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Spring Review: San Jose State Spartans

With another spring come and gone, teams around the nation are addressing the many questions faced by each team.

Ron Chenoy-USA TODAY Sports

Another spring has come and gone. With that, teams across the nation finished up spring practice and the annual Spring Game held at the end of those spring practices. Every team has its own issues and problems that the coaching staff must address and fix. While all the issues won't be solved and amended all at once during these spring practices, this can be an opportune time for the building blocks to be placed to address these.

As we head in to the long summer, in what virtually feels like an eternity until the next whistle blows for opening kick-off at summers end, let's take a look at what the San Jose State Spartans were able to accomplish, and what yet they still need to accomplish in the fall, during these spring practices.

What the Spartans Accomplished

In the 2014 campaign, the Spartans boasted a defense that ranked 32nd in the nation by the end of the season. They even ranked as high as 12th nationally through the first six games and were able to hold four of those opponents to under 280 offensive yards. Then, the injury bug hit. It also didn't help them that the offense was ranked last in the Mountain West. However, the defense did give up over 400 yards in five of those last six games.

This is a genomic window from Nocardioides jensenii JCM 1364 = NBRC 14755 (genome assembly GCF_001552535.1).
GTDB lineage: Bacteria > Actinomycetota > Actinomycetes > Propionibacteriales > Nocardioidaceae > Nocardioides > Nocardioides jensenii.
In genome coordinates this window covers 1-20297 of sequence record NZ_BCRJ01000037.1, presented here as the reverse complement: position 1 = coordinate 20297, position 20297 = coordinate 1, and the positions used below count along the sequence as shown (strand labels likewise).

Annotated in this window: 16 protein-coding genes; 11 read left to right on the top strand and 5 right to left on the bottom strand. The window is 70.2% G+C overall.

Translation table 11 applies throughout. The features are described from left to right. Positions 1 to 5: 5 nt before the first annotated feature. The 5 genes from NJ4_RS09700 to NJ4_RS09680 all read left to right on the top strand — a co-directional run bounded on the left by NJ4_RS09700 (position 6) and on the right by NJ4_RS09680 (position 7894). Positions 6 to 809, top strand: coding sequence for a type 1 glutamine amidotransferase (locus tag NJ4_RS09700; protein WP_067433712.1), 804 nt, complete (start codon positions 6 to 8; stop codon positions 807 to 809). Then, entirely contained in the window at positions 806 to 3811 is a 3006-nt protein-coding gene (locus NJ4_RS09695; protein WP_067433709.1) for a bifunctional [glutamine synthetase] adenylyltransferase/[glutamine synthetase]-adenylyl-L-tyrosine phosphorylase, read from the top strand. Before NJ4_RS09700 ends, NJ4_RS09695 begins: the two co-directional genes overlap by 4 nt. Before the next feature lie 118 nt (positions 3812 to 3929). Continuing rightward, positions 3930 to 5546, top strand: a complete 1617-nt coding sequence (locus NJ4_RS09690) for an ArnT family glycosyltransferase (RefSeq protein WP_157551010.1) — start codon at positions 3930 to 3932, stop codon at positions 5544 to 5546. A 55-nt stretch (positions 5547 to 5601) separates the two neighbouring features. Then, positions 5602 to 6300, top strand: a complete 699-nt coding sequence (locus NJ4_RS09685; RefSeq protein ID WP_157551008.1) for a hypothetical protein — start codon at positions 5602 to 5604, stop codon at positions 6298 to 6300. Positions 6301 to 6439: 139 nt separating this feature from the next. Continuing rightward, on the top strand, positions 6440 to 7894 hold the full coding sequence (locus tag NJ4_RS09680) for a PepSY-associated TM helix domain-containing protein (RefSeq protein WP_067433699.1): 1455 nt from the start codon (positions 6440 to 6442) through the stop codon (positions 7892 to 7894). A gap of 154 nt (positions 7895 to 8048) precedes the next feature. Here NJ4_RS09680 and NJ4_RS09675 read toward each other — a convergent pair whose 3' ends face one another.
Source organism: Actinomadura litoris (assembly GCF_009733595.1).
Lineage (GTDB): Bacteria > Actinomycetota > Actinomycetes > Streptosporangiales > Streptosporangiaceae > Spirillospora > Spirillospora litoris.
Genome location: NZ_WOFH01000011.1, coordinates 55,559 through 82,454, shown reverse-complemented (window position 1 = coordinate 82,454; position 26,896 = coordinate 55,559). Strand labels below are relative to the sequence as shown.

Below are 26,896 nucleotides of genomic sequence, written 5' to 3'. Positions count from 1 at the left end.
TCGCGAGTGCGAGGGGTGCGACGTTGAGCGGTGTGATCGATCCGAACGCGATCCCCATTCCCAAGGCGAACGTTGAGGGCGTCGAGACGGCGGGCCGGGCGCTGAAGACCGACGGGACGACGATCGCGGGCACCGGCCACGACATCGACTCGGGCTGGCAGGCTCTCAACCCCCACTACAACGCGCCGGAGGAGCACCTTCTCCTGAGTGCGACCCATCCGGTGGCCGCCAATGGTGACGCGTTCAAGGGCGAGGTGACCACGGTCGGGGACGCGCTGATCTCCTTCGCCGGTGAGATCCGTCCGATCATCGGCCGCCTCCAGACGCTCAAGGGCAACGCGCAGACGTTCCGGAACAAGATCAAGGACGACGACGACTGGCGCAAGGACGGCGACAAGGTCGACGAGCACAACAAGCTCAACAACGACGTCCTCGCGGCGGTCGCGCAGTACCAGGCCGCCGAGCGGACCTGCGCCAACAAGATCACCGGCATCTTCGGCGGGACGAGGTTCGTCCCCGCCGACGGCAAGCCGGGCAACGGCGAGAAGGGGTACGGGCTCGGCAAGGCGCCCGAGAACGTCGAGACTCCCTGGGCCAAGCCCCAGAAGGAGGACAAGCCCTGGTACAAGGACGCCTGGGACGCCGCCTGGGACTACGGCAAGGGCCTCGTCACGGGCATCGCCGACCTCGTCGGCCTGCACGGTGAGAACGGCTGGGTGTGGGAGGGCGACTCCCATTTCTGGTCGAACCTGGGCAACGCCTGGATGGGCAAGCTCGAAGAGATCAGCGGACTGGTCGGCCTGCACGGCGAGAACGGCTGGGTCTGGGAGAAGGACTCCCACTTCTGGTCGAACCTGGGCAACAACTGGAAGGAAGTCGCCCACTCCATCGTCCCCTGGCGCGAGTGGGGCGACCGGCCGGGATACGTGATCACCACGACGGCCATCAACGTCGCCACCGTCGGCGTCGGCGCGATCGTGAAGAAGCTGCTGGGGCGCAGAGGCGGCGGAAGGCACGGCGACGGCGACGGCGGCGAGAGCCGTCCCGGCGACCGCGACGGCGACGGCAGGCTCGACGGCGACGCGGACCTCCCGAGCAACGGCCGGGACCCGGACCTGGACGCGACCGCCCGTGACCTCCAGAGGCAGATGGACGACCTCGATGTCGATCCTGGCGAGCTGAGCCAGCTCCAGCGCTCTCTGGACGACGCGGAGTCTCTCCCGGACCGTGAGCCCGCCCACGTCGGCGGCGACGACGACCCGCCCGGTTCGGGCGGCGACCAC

To make matters worse, it looked like the defense had forgotten how to get to the quarterback. Or even how to get takeaways. In 2013, the Spartans were able to record 18 sacks, 12 interceptions, and two forced fumbles. Fast forward to 2014, and those numbers are 12, 6, and 10, respectively. The one saving grace in this is that the defense was able to create quite a bit more fumbles. However, with a drop-off with those types of numbers, along with a lackluster offense, SJSU was doomed for a dismal season. To make matters worse, Eugene Taylor and Christian Tago were unable to record any sacks in 2014 after earning four a piece in their freshmen campaign. This caused the Spartans to be ranked 120th out of 128 in sacks last year.

It looks like this is all about to change for 2015.

In the spring game, both Taylor and Tago were able to record two sacks each. SJSU was able to record a total of seven quarterback sacks on the day. San Jose had three senior defensive linemen out with injury during the spring, but are fully expected to be back for the fall. This good news (not the injuries, of course, but the fact that the defense was able to record seven sacks without three seniors is promising) should bring some extra hope for the Spartan faithful.

With the resurgence in the pass rush, this has helped the secondary make plays. It shouldn't be a surprise to anyone that with a decrease in sacks from 2013 to 2014, there was a decrease in interceptions during the same period. With three returning starters coming back (Jimmy Pruitt and Cleveland Wallace at cornerback, while Maurice Mcknight gets the nod at free safety), along with talented incoming freshmen in the fall, expect the secondary to boast double-digit interceptions like they accomplished in 2013.

This is quite an accomplishment to achieve during spring practice.

What Needs to be Accomplished in the Fall